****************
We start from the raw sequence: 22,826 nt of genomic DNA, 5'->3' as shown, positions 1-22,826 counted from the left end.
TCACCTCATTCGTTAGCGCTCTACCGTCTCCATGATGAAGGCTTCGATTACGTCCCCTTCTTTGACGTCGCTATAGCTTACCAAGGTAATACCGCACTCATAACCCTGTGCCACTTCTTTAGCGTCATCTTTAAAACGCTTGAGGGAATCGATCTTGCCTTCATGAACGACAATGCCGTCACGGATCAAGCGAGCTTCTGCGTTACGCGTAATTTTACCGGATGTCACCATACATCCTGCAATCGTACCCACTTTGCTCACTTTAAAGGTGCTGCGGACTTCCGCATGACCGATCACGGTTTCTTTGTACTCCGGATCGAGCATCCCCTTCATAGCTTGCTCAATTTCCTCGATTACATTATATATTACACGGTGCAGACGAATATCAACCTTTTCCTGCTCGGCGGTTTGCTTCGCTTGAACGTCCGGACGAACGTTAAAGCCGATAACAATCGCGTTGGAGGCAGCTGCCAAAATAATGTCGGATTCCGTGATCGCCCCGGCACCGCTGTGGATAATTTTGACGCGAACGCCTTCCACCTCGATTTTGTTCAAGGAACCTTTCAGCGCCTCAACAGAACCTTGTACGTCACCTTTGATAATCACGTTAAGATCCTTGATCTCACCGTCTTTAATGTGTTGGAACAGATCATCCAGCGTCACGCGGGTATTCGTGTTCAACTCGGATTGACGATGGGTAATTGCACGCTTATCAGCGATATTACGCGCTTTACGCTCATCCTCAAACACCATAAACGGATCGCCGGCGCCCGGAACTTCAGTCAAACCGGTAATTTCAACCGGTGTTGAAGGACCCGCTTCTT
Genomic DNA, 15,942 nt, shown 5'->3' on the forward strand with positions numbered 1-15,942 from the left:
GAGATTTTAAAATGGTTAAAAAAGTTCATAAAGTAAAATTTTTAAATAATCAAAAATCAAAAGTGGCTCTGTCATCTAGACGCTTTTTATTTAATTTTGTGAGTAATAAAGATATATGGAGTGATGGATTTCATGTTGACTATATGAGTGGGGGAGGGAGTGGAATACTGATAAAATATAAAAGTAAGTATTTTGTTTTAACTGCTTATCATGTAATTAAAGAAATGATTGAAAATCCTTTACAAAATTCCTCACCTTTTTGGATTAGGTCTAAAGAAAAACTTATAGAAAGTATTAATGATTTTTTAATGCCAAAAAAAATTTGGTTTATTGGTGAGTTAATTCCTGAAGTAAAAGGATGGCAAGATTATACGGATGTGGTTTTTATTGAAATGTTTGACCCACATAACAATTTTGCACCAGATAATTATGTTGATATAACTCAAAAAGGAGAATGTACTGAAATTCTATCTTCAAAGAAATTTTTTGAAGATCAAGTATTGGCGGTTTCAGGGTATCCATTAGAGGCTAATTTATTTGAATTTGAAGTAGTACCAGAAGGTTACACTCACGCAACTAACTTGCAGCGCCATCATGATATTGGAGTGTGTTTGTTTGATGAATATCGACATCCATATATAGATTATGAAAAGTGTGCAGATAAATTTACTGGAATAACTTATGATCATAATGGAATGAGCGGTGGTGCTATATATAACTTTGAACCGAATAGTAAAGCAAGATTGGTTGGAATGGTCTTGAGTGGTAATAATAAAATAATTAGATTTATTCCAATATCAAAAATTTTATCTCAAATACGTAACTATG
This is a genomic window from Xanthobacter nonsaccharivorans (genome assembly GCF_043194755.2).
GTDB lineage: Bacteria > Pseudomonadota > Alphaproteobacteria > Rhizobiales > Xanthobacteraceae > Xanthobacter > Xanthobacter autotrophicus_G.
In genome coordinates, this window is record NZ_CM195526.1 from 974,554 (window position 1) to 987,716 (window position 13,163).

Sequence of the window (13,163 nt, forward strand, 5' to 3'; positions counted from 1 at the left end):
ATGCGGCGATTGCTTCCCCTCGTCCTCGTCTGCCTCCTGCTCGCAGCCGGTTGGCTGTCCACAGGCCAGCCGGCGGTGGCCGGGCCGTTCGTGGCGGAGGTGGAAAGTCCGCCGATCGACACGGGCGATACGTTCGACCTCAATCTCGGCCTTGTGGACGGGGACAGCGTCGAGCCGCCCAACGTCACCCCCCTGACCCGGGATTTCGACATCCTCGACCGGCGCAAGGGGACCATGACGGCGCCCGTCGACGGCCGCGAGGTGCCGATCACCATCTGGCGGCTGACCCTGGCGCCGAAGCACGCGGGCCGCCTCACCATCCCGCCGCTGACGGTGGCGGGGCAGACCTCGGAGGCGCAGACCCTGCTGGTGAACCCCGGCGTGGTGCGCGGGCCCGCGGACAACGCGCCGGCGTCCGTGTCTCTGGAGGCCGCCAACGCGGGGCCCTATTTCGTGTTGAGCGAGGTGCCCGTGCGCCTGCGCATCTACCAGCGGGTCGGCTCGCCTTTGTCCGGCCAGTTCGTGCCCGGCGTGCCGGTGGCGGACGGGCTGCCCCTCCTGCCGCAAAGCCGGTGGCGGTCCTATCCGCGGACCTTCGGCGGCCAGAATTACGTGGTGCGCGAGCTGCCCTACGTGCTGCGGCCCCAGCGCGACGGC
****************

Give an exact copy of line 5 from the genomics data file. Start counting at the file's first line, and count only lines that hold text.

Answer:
This is a genomic window from Xanthobacter nonsaccharivorans (genome assembly GCF_043194755.2).